Rauck and Sodders began formalizing their longtime dreams of owning an outdoor company just as the spring quarantine began. Despite the shutdown, the two moved forward with their plans. Merchandise sales opened in late August, and the pandemic has meant shipping delays, but orders are coming in. The two continue promoting the brand and their love of hunting and the outdoors on the business’s Instagram and Facebook pages.

Although it may seem like a crazy time to start a business, Rauck said he and Sodders were ready to launch their business despite the climate. After all, hunting can be a solo sport, and they are both looking forward to the fall season opening soon.

“We’ve both been hunting since we could basically walk, and we both are very thankful for our dads being the biggest influence in getting us into hunting and the outdoors,” Rauck said.

Old family farm now a sporting club
Jack G. Koetter ’14 also has launched an outdoor activity business, but of the three profiled here, his is the only full-scale business. The Sporting Club at the Farm, located on 740 acres along the Ohio River on River Road in New Albany, offers a variety of outdoor activities, mainly focused around shooting and archery, with plans to expand into hiking, corporate outings and more.

Koetter left his job as foreman with his family’s business Koetter Construction in order to launch The Sporting Club. As assistant manager, he oversees daily operations and handles property management. It’s been a busy year for Koetter and his business partner, Bobby Brooks, who is a cousin to Koetter’s wife, Catherine (Emerson) ’14.

Brooks shared his vision for the river-bottom land one of his relatives was selling, and Koetter saw the potential for the old farm. The two began work on the property in July 2019, and The Sporting Club opened this past June – delayed from the original April opening because of the statewide quarantine. He also is using his former construction business skills to restore the nearly 150-year-old farmhouse into a pro shop and clubhouse.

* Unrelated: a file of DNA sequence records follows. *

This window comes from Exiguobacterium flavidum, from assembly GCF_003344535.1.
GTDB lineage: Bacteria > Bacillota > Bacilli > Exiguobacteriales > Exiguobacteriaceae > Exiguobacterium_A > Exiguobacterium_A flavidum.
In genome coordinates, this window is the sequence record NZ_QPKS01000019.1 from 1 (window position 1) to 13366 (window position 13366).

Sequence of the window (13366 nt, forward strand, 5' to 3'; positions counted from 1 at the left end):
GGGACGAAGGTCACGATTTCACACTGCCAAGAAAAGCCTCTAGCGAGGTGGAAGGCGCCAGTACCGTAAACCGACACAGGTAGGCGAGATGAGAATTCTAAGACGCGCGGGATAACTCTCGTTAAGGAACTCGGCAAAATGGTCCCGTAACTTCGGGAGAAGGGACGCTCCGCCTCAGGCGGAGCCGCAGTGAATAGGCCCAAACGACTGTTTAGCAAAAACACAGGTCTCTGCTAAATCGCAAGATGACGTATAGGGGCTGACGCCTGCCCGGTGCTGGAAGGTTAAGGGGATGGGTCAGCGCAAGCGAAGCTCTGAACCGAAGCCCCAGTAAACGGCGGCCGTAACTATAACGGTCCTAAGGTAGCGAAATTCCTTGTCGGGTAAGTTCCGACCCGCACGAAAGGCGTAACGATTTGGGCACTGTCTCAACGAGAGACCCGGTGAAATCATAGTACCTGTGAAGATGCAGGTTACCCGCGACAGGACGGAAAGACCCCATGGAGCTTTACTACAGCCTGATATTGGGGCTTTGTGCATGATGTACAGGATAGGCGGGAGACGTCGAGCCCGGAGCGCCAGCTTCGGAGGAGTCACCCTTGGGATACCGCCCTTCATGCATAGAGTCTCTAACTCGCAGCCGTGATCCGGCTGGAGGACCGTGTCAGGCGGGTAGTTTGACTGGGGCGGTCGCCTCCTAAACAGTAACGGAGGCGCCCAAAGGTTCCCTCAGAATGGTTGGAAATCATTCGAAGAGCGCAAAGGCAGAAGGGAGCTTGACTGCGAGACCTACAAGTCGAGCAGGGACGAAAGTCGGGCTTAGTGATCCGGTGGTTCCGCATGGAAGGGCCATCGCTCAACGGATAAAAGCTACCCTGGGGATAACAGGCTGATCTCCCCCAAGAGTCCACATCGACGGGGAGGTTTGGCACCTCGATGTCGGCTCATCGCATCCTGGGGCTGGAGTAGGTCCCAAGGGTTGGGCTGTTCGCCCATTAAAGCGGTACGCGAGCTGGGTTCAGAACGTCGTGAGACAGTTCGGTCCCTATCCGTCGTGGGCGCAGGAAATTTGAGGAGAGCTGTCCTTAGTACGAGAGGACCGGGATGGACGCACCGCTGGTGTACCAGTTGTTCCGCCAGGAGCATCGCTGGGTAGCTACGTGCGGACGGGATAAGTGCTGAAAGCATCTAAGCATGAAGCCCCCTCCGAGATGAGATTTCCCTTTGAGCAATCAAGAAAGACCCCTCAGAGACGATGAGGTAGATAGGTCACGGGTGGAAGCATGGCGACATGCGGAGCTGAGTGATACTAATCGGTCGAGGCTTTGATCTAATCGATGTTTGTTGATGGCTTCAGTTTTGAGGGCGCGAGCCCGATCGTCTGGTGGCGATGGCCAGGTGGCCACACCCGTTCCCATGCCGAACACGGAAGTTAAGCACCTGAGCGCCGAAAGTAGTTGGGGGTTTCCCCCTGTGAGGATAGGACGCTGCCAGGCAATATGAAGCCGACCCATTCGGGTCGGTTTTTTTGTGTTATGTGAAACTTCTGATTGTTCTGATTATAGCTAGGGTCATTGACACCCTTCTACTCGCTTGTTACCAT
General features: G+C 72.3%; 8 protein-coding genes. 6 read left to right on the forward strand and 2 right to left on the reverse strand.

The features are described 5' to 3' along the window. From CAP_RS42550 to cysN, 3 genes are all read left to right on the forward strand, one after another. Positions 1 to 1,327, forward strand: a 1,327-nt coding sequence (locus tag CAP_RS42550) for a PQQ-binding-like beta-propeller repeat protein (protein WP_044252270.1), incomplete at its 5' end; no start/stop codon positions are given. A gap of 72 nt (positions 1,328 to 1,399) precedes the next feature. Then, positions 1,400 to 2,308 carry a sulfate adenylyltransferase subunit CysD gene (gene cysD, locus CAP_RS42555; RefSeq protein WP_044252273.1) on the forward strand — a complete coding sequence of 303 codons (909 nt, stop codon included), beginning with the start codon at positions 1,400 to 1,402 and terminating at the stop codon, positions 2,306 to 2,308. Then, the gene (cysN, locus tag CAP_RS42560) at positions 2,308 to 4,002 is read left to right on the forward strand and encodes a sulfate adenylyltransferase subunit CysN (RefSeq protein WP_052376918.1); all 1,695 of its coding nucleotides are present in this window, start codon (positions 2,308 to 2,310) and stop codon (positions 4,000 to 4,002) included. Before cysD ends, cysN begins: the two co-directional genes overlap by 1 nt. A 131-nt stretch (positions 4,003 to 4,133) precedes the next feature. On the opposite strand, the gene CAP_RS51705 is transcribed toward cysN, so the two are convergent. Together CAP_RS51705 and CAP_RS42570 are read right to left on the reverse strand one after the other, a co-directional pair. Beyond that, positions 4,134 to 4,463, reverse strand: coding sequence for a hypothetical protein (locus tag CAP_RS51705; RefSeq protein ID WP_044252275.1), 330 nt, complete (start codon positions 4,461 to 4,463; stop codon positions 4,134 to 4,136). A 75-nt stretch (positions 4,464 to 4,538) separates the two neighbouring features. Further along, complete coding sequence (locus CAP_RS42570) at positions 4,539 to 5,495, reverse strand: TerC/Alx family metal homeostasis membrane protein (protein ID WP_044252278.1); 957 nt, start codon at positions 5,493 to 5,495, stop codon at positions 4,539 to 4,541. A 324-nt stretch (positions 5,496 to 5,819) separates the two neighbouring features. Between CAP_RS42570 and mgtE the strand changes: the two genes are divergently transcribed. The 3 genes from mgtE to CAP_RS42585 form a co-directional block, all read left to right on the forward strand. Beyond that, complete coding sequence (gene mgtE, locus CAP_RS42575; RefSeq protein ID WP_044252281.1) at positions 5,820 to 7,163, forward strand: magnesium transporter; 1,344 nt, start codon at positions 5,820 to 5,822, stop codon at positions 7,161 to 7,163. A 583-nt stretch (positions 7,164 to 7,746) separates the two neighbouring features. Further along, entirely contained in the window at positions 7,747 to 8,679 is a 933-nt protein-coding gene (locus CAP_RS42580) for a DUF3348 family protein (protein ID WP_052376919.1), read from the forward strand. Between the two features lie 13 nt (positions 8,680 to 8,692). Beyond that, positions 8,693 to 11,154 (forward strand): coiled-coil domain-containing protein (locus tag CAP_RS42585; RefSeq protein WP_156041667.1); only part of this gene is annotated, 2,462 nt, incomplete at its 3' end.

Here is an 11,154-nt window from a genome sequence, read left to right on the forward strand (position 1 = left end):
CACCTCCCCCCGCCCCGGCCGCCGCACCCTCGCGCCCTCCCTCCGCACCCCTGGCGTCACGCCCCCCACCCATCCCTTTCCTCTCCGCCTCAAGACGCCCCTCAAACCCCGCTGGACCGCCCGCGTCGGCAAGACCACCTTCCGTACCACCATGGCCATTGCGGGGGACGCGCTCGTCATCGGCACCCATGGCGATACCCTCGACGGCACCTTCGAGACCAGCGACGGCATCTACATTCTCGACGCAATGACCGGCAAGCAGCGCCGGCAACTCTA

“It has been seven days a week, daylight to dark getting us to where we are now,” Koetter said. “And I have to thank my wife, Catherine Koetter, for allowing me to spend countless hours away from her and our three young kids,” Summer, 4; Jackson, 2; and John Kayce, 8 weeks.

Business has gone well this summer, with families, individuals, and organizations coming out to enjoy clay target shooting, archery, fishing, and hiking. The facility also offers events, banquets, and weddings.

“These are some of the things we do to keep the lights on but our mission and our ‘why’ is to get kids in the outdoors,” Koetter said, noting that organizations such as the National Archery School Program and Scholastic Clay Target program use the facilities. “(We want) to get kids that maybe aren’t the star quarterback or pitcher or maybe don’t have a father figure in their life to get them outside and teach them that there is more to life than just video games and give them a chance to be a part of a team or talk about God. That’s something that is very near and dear to our hearts.”

Koetter said that despite the full-time effort needed to launch a business, he is grateful to see how families and children are enjoying the farm and its offerings.

“The opportunity to bring the business to our community that has an economic impact and to share our passion for the great outdoors has been a dream come true,” Koetter said. “I have to thank my business partner, Bobby, for including me on his idea and to give the glory to God for putting our families together and assembling our team to get this business to where we are now.”